Duncan had not forgotten Mokie but found himself dreading the prospect of returning to Rideaux’s compound. He lingered only long enough to make a quick inquiry of Moses, then led Van Grut and Hadley on a brief detour.
The two-story log cabin that served as a store appeared to be a prosperous establishment, with barrels and crates of goods stacked along its porch. Duncan did not hesitate when he spotted a stout European in an apron sweeping the end of the porch.
“It is a bold thing to be openly supplying runaway slaves,” he declared loudly, standing close as the man turned.
The man grabbed the broom like a staff as if to defend himself. “Surely I don’t know-“
Duncan seized the broom himself and used it to shove the merchant backward, pressing him against the wall. “I do not seek the slaves, but I will know who is paying for their supplies.”
“I am but a clerk, sir. If one of the blacks arrives the proprietor takes them in the back room, gives me a list of supplies to gather.” The clerk glanced uneasily at Hadley and Van Grut, who now flanked Duncan.
“Where do we find your proprietor?”
“Mr. Waller’s gone, sir. Left for Philadelphia. All of a sudden he said he had to leave, though last night he spoke of how he and I would scrub out the smoke house today.”
“Then I’ll see his books.”
The clerk took a deep breath and glanced in both directions to assure there were no eavesdroppers. “No need, sir. I have taken my own secret looks. There is naught but a credit shown. Runaways, it says, and when the account is low it is replenished from Philadelphia.”
“Tell me this,” Moses asked. “When exactly did Mr. Waller depart?”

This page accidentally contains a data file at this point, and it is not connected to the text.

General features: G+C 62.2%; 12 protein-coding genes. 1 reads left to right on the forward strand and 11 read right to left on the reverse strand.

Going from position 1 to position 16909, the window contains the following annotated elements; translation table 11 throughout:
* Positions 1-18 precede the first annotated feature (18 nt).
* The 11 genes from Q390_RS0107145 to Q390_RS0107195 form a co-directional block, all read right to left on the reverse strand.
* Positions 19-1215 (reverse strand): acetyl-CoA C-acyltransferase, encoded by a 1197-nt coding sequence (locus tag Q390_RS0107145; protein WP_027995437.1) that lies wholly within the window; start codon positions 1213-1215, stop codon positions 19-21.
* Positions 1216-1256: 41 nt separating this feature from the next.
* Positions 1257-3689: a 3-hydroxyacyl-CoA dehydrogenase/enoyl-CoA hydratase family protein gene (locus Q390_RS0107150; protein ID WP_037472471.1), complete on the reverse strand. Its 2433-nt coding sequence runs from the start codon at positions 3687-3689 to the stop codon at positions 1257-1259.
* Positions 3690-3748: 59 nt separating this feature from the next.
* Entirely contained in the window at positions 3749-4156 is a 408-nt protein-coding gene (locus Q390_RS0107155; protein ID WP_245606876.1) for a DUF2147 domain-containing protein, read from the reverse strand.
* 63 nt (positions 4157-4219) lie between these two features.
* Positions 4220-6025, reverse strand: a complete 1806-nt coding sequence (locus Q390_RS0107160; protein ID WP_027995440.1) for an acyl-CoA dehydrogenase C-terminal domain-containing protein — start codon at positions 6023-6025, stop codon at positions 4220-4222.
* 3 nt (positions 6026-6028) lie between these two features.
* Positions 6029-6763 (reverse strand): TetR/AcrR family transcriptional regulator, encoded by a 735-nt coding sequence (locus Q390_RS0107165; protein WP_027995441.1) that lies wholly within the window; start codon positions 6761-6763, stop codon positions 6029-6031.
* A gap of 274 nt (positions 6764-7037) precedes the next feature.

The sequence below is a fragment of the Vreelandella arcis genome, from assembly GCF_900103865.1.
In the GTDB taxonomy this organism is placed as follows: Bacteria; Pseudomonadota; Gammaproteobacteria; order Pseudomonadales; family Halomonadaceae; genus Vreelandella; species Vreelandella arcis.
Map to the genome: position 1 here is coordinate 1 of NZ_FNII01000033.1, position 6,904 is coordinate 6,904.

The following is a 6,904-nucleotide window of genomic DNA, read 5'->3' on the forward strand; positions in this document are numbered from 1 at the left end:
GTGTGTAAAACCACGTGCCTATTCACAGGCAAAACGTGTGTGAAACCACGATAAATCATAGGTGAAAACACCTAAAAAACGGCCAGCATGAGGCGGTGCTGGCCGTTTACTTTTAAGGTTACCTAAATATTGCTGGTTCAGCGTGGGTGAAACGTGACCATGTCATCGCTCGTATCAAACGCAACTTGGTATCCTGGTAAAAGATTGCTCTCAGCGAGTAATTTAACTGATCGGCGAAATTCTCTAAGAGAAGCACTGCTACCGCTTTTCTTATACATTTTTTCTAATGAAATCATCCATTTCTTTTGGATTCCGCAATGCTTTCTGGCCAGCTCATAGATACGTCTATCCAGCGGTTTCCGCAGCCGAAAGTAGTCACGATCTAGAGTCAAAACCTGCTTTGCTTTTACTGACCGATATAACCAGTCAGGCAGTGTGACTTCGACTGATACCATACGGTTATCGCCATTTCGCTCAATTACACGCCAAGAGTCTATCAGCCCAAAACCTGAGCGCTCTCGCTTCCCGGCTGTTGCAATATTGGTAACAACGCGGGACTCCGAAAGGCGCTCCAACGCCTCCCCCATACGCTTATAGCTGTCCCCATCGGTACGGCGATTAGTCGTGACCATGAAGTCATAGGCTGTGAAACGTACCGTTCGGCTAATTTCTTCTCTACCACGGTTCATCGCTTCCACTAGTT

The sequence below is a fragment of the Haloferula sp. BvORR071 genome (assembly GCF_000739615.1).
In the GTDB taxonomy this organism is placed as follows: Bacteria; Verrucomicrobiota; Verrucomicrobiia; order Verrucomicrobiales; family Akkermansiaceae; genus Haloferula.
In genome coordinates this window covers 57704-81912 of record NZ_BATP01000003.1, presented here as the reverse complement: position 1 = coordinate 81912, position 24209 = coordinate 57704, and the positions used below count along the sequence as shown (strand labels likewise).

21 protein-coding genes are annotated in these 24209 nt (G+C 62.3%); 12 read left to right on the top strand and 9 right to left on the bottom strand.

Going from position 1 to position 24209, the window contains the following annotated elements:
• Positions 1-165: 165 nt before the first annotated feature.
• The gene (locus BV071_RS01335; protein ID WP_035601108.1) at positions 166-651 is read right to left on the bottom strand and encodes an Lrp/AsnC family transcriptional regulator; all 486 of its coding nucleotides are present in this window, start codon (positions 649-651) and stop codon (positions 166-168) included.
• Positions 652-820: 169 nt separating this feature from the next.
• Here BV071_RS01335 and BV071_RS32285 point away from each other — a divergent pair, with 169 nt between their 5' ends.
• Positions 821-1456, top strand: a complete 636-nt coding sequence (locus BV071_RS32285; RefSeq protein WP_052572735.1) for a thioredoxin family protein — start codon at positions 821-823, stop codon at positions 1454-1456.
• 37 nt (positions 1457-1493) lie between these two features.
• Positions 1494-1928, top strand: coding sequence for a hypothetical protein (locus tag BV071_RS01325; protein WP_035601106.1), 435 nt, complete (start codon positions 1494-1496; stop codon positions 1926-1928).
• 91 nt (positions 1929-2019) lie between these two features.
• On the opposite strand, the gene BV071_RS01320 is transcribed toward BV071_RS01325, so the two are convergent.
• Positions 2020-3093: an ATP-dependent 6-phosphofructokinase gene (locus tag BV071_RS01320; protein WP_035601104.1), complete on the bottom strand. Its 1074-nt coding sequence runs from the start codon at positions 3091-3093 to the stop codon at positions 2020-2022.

“Not two hours ago.”
“Two hours,” Van Grut said as they walked away, “was when someone tried to kill you, Duncan.”
“Two hours, more precisely,” Moses observed, “was when someone failed to kill you.”
The faces of their little party were dark as they finally approached the palisade on the ridge, rifles at the ready. Van Grut’s eyes were round with wonder as he saw the carousel in the yard. Things were much as Duncan had seen before, with Indians cleaning skins and packing furs, but as the men in the yard saw Duncan they stopped, looking up in surprise, murmuring to each other. Reverend Macklin and Moses appeared out of the brush by the gate to step protectively to Duncan’s side. Conawago, though still withdrawn, accompanied them. The Indians, all appearing to be from the minor tribes, seemed to ignore the missionary but nodded uneasily at Moses. The looks the Christian Indian exchanged with them reminded Duncan of the complex relations within the tribes themselves. While the tension between them could simply be that between the baptized and the unconverted, it just as easily could be because Moses was Onondaga and they were of the tribes subjected by the Iroquois.
Rideaux seemed to be expecting them. He led them to his table, where a jug and cups awaited, then held a finger to his lips and pointed to the hearth, where two mounds of black fur again were arrayed in front of the coals. Curled up around them, her head on the back of the young bear, was Mokie, lost in slumber. As Macklin stepped inside the Frenchman hesitated, first fixing the missionary with a cool gaze, then frowning as he turned to Duncan.
“As you can see, there is no need for firearms,” Rideaux said in a near whisper.
Van Grut instantly set his fowling piece down, pulled out his sketch pad, and began drawing the sleeping figures.
Duncan did not give up his rifle. “The last time I visited someone tried to kill me.”
“The last time you were here I believe you frightened us more than we frightened you.”
Duncan returned Rideaux’s steady gaze, fighting an impulse to snatch away Mokie and flee from this unpredictable man. But suddenly a gasp of surprise came from Reverend Macklin. He was holding one of the slates Duncan had seen in the larger chamber. “You are devising an Iroquois alphabet?” he asked the Frenchman.
“We use the roman alphabet,” he replied with one of his unsettling grins, “just reduce the sounds to letters. So as not to handicap the Europeans.”
Rideaux opened the door that led to the kitchen, revealing two Indian men busy with quills and paper at a large table, putting Duncan in mind of monks illuminating manuscripts. Moses rushed into the room, greeting the two men as old friends and leaning over the table to examine their work. Conawago looked on.